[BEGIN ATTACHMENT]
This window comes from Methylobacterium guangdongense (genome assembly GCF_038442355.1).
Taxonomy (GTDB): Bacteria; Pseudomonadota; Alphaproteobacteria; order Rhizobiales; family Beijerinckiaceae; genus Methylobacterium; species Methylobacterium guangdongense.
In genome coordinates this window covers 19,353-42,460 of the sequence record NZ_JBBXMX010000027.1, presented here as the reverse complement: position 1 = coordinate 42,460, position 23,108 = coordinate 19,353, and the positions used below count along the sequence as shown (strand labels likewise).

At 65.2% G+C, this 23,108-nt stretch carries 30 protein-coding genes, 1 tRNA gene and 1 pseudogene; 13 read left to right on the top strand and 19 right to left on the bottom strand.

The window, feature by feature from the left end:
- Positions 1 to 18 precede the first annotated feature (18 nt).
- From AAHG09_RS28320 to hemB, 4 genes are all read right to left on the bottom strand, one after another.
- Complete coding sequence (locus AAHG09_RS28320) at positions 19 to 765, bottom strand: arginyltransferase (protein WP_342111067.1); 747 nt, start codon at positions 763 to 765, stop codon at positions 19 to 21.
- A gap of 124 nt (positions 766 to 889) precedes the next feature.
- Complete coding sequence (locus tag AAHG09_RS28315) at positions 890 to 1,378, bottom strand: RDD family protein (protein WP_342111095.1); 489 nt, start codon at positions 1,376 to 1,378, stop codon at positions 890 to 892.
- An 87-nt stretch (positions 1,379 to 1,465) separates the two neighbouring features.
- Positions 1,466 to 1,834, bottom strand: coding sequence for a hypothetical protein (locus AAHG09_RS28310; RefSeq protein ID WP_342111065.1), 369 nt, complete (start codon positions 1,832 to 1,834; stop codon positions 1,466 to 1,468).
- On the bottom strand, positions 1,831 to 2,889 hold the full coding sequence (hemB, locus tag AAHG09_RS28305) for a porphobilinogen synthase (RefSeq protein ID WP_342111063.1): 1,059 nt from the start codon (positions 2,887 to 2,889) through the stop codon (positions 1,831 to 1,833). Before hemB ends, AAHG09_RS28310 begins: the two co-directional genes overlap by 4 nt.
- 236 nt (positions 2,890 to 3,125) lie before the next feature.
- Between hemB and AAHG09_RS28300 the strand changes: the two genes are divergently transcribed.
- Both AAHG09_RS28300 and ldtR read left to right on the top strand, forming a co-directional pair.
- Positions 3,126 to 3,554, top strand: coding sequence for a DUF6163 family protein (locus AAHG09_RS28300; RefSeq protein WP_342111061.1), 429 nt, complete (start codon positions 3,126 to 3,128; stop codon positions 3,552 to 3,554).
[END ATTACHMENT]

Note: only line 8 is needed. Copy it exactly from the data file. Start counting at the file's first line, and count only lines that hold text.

- Complete coding sequence (locus AAHG09_RS28320) at positions 19 to 765, bottom strand: arginyltransferase (protein WP_342111067.1); 747 nt, start codon at positions 763 to 765, stop codon at positions 19 to 21.